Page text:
I think the real solution is to attack the other end of the problem. Rather than beg people to act with more civility, teach people to think critically and learn to weed out emotional, non-rational arguments. When somebody drops the f-bomb and middle finger, learn to take a deep breath. Write laws to restrict violence and let social pressure do the rest.
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      Feb 26 2011: I don't know if I'd agree that uncivil behavior is effective or more efficient - sure, it makes things happen, but usually just stop gap measures and short term solutions to deal with the immediate inconvenience and annoyance of incivility.

      But I do agree about some sort of benchmark definition or description of the type of civility - or perhaps there are different types of civility for different types of situations. Certainly cultural norms vary enough that what's civil in one community (or era, as you pointed out) may not be civil in another.

      And I agree about your solution idea. I've long believed that many people simply don't understand how to have a difficult discussion or intelligent debate. There's often a lot of difficulty differentiating between facts and opinions - or maybe just great skill in manipulating opinions to look like facts.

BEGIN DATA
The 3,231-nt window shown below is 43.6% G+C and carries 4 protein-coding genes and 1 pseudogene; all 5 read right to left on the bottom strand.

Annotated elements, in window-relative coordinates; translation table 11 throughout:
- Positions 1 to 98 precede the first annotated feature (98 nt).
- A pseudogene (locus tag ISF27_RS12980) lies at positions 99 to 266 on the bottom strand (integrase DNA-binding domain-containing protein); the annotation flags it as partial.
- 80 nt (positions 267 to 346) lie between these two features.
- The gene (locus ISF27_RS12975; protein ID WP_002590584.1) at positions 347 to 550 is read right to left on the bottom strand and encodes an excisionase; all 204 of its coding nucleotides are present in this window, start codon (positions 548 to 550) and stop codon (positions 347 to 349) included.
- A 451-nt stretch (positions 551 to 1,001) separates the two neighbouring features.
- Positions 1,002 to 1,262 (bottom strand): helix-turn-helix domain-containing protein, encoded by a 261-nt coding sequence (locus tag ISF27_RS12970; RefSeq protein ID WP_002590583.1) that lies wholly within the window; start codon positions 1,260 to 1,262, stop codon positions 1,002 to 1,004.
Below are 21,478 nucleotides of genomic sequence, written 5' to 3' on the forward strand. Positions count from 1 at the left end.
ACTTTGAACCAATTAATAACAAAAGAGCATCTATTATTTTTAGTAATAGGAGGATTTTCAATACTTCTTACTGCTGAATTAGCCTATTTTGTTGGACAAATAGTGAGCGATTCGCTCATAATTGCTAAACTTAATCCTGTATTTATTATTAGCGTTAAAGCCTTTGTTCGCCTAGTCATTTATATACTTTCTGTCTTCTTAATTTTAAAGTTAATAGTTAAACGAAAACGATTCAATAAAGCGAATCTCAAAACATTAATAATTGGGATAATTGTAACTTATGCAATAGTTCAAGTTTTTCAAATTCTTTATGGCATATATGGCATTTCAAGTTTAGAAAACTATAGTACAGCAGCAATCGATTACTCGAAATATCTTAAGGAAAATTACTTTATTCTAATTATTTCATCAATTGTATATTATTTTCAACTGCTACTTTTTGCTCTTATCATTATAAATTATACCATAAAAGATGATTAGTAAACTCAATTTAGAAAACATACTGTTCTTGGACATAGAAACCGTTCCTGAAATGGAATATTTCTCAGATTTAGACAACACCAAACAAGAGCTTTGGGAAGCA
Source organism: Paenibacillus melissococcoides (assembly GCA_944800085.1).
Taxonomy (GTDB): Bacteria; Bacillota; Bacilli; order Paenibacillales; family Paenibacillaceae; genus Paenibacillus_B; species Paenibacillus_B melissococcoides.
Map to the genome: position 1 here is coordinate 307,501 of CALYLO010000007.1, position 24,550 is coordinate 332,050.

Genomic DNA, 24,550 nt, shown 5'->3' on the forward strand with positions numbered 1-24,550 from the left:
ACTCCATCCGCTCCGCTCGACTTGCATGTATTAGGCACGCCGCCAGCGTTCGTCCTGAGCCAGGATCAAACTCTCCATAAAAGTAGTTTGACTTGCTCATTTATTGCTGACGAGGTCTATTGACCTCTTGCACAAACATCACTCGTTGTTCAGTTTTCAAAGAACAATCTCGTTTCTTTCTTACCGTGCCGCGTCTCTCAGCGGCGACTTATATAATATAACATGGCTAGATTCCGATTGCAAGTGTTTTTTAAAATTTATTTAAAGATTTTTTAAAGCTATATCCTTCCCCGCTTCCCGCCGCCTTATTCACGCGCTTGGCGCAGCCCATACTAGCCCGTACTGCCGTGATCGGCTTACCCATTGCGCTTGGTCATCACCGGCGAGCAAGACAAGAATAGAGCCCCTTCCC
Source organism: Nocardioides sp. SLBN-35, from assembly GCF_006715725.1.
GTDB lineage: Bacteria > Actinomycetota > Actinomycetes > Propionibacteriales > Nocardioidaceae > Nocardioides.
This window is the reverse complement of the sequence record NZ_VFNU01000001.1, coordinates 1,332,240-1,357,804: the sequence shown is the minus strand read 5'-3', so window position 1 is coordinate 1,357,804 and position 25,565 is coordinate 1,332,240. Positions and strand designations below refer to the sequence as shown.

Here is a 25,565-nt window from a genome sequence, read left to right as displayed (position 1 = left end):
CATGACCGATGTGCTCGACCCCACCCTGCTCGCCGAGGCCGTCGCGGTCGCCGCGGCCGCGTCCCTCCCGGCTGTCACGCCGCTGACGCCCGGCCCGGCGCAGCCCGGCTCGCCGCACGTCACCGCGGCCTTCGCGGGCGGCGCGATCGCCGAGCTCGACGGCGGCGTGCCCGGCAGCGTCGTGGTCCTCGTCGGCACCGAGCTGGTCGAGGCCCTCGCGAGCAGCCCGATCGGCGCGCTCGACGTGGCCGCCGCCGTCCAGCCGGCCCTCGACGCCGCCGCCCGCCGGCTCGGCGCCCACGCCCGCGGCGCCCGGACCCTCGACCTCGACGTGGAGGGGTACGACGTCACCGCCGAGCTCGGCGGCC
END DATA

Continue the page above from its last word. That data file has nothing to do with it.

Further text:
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        Feb 26 2011: You make a good point that the short-term advantages may be outweighed by long term erosions of the things we love about our societies.

        The problem I have with this idea is that the call for civility is often interpreted to mean we should not give offense. It quickly becomes a call for politeness and coded speech. But it's far too easy to offend people and so you end up in a situation where you simply can't speak frankly about important subjects. This is why it is so difficult to speak about sex and race in the public space.

        It also focuses too much attention on the style rather than the substance and we end up in a situation where we allow the most vile things to happen so long as they are done politely. We all learn to speak in cordial euphemisms: we don't murder civilians, we pacify them, they are not dead children, they are collateral damage or soft targets. Hideous things, but we're so damned polite about it that it slips by.